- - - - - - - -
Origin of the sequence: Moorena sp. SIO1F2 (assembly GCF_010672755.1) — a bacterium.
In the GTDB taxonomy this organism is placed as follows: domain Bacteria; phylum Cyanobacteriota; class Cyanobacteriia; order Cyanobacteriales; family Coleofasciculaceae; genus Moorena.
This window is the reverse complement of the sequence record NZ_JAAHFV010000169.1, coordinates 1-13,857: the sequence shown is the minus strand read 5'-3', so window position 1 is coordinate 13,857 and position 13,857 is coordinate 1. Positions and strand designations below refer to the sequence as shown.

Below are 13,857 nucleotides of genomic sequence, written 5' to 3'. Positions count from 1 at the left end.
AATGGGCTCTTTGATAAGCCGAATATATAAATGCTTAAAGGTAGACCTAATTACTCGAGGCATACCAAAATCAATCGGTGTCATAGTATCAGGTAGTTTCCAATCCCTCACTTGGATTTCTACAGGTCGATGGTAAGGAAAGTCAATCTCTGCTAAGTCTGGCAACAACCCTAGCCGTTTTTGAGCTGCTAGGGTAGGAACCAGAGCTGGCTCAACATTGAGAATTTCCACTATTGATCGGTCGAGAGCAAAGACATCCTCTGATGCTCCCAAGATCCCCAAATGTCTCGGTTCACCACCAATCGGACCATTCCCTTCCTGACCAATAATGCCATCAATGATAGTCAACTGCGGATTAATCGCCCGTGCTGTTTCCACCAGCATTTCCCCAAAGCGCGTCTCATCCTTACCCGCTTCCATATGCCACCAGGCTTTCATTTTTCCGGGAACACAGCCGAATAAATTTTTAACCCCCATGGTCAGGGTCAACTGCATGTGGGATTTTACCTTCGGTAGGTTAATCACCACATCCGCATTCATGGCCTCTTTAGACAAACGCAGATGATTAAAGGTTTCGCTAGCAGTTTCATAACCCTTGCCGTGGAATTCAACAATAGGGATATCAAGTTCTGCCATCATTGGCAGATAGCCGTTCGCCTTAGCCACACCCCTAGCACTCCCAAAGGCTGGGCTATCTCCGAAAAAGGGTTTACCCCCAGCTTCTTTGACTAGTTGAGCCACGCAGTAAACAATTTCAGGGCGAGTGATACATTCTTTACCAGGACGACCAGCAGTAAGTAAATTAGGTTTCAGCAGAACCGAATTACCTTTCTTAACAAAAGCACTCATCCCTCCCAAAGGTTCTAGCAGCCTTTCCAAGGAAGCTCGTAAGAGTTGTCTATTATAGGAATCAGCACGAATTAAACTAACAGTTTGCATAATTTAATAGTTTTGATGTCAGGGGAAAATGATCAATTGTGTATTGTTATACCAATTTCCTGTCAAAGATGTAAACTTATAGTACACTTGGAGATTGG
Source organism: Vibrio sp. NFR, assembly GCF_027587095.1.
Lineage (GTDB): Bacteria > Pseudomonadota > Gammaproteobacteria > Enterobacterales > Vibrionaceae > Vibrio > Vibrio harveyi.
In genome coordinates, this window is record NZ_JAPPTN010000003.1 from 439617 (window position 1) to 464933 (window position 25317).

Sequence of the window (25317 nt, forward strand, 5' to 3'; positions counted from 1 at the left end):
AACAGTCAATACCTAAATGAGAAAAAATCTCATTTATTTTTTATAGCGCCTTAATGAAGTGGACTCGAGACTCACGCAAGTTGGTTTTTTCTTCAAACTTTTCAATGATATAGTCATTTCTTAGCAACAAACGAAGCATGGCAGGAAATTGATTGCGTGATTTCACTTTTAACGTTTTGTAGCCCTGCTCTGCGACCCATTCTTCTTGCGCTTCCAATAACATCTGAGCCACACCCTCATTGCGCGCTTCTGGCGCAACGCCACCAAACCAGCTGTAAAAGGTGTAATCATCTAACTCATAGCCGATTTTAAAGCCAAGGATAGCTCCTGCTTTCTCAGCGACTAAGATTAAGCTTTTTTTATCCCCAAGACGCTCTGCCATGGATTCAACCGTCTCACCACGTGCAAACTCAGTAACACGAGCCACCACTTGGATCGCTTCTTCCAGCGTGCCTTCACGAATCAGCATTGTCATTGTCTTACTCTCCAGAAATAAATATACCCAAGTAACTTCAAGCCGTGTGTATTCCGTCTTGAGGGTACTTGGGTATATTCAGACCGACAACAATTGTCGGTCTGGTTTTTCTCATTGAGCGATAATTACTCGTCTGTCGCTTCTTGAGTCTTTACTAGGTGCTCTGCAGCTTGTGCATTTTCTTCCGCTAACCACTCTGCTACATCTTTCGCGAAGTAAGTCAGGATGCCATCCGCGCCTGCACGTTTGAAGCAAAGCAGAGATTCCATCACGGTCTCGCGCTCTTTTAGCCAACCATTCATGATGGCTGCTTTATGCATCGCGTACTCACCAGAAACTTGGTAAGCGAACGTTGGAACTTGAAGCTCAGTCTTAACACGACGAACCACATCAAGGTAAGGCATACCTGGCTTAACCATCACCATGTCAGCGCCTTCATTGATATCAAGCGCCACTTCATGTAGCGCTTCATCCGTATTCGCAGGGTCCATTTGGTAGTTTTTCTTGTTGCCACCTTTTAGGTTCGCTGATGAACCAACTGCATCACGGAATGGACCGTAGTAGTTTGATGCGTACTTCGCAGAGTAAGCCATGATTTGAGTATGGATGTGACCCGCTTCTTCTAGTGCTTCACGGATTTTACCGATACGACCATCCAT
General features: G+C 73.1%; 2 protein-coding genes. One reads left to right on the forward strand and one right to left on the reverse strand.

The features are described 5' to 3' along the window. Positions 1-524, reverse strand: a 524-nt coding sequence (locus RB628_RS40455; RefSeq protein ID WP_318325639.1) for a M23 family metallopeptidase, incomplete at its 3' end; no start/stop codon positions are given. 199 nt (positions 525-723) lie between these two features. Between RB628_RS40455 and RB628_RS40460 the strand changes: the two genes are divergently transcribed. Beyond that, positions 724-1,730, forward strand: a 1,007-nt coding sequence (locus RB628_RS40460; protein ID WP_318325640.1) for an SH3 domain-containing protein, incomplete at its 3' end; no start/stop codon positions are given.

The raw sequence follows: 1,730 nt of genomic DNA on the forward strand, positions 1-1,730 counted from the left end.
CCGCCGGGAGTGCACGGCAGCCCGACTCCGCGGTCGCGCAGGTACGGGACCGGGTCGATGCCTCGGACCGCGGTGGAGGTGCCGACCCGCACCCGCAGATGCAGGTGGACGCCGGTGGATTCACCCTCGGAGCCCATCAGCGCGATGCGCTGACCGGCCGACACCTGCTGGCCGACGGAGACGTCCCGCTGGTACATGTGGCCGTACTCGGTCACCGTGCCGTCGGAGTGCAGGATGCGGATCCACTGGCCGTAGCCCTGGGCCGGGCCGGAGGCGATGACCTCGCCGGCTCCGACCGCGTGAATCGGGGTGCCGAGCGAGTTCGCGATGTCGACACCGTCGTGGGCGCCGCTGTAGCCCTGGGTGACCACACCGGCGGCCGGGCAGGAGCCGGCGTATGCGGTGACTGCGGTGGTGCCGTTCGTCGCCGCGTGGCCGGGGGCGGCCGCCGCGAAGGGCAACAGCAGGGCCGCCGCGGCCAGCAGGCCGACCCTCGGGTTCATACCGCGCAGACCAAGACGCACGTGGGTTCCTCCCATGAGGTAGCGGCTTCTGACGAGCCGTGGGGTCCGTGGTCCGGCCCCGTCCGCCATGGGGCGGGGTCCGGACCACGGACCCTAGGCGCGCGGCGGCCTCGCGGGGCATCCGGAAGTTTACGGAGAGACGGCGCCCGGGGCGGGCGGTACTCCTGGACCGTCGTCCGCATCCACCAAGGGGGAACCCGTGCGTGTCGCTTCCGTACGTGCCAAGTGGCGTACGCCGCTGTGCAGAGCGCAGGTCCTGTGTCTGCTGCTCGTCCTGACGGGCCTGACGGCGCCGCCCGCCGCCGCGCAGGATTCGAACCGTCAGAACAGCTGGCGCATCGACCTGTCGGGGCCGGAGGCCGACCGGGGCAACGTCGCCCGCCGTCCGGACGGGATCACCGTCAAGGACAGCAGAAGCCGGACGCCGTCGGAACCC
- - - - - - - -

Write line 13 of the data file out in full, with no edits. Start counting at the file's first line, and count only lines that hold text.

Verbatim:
The raw sequence follows: 1,730 nt of genomic DNA on the forward strand, positions 1-1,730 counted from the left end.